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Eugène Leroy's Nudes at Michael Werner

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Author Topic: Eugène Leroy's Nudes at Michael Werner  (Read 353 times)
Danielle Gorree
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« on: December 19, 2012, 06:27:40 pm »

Eugène Leroy, Nu blanc couché au grand visage, 1991 - Oil on canvas, 38 1/4 x 57 1/2 inches, 97 x 146 cm, - Courtesy Michael Werner Gallery, New York and London


In his studio near Lille, in the north of France, Leroy painted day-in and day-out, from hour to hour, never using electric light in his studio. Everyday he would end his painting session bathed in the sunset of a very particular northern light.
His subjects were simple and classical, a ****, a landscape, a self-portrait - working most frequently with live models as a model.

Leroy said the subject was essential to his painting, and for him 'a painting' was what took place between himself and his model. The presence of this model was a necessity for him. He would say: "I can hardly live without the presence of a model". Thus, underpinning his work is the model, naked or dressed, who poses, without being static. While posing, Marina, who appears in most of the works exhibited at Michael Werner used to read Ulysses by Joyce, Rimbaud, Proust, or played the guitar and flute. To help him at this task, he had a skeleton dangling from the ceiling of his studio or Tellem statues, so even in the absence of a model, he could still refer to the human form.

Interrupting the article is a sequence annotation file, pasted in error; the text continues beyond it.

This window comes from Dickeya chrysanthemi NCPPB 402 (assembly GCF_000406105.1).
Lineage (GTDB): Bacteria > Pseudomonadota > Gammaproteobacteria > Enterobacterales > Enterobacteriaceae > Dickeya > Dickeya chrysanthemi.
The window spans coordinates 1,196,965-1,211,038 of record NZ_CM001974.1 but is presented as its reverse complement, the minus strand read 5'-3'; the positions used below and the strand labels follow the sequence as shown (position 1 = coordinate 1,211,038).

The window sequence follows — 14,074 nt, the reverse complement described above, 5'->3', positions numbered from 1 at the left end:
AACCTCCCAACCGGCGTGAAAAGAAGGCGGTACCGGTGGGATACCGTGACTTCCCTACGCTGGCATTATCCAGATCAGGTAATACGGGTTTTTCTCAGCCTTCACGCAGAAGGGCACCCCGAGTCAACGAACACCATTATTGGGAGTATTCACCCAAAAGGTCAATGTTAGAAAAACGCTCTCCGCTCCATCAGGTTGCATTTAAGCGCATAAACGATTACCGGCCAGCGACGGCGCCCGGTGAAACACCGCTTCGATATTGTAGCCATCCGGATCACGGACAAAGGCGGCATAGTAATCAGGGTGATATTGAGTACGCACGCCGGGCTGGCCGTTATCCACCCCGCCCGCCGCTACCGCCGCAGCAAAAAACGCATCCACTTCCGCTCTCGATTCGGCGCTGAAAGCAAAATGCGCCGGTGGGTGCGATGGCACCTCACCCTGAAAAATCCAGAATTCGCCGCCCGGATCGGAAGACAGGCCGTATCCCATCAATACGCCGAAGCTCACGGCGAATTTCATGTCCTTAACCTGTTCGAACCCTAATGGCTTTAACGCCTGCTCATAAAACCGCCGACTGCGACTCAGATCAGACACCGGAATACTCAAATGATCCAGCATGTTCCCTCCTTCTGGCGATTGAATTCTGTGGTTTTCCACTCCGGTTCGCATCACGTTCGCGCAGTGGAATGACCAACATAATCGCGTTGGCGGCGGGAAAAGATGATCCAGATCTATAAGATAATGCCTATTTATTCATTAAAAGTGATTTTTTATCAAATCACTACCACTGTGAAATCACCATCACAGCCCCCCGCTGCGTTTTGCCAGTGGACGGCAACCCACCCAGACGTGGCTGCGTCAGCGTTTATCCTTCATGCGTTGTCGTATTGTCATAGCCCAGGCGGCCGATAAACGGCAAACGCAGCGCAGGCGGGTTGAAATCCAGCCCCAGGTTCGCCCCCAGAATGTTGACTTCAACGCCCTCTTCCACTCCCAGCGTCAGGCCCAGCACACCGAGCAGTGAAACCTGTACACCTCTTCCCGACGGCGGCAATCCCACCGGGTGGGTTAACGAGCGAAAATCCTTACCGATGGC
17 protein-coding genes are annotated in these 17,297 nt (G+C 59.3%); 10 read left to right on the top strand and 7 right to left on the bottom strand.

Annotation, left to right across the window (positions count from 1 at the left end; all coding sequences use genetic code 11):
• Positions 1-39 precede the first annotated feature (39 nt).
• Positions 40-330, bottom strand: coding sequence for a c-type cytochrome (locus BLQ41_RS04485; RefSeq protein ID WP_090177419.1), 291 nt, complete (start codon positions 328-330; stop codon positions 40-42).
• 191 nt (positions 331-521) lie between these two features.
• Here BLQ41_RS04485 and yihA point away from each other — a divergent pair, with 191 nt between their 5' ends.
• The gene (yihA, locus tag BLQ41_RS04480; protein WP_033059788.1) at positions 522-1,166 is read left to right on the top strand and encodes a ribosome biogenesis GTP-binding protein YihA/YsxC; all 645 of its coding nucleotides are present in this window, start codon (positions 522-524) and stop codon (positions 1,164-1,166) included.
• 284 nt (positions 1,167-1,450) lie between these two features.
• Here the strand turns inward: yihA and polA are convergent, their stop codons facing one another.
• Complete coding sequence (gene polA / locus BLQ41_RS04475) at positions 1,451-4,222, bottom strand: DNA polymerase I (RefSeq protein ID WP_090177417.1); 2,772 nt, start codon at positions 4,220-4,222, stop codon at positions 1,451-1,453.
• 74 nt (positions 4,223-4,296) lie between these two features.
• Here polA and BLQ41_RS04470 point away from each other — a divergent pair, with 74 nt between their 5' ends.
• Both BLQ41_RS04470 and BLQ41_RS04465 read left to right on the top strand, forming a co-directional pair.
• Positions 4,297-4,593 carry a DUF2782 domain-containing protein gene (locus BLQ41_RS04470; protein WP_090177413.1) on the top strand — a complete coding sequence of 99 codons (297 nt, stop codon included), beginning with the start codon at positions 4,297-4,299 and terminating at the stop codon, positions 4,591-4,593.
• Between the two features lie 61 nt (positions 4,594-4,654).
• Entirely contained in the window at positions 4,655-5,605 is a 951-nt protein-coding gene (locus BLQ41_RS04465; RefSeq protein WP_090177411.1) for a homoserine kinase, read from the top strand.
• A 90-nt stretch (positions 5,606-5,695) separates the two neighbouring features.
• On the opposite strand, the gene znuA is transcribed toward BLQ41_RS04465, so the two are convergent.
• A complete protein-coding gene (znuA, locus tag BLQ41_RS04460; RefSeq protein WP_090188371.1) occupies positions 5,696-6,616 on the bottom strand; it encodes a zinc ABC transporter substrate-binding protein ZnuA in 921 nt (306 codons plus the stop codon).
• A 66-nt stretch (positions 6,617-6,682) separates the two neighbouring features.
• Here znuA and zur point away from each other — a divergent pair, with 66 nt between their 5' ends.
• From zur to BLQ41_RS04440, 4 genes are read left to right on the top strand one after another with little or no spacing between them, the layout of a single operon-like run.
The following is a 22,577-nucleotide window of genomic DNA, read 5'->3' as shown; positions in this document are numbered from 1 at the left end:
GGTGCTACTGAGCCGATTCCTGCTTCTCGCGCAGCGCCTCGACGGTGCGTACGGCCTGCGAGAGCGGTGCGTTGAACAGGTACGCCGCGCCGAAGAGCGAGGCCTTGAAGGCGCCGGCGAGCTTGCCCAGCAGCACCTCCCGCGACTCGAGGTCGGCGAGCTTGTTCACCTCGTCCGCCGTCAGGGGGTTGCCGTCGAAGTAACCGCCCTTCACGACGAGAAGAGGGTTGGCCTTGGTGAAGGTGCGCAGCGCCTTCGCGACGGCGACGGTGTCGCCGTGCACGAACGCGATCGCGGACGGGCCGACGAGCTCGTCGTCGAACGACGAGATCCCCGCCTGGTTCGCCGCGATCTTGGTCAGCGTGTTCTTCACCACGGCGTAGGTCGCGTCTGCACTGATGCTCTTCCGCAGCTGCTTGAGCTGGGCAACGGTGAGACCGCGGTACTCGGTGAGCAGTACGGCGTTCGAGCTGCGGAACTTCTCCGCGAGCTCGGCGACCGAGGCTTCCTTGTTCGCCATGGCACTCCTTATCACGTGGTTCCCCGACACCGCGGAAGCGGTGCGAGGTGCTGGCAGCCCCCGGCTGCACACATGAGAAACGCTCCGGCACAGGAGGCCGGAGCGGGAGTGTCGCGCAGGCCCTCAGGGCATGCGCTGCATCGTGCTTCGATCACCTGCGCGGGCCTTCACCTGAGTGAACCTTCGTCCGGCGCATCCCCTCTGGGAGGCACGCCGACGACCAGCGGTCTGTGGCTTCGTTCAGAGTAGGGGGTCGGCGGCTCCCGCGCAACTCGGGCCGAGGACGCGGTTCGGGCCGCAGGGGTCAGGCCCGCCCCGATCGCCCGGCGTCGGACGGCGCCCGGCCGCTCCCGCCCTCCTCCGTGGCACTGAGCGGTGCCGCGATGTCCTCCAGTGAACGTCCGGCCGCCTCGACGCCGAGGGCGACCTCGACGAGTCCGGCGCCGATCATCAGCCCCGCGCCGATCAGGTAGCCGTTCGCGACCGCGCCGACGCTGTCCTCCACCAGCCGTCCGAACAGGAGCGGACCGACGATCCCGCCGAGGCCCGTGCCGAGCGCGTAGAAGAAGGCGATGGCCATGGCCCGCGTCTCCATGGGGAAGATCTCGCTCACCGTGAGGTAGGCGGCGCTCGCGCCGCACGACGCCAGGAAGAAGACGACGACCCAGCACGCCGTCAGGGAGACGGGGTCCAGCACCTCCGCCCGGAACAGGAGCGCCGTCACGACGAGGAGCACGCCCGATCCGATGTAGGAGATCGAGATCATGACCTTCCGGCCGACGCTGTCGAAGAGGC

For Leroy, the act of painting, the gesture, was inseparable from the subject; the act of painting and the subject merged, and the gesture became the subject. The superposition of the gesture and the subject was what he was trying to capture.

Rembrandt was a major reference for the artist throughout his life. For him, Rembrandt had a certain way of remaining faithful to nature, and to man in his depictions. In all his statements, he said that what Rembrandt was looking for in his work was 'the presence of the other, human fraternity', and that is what Leroy was also searching for in his work.
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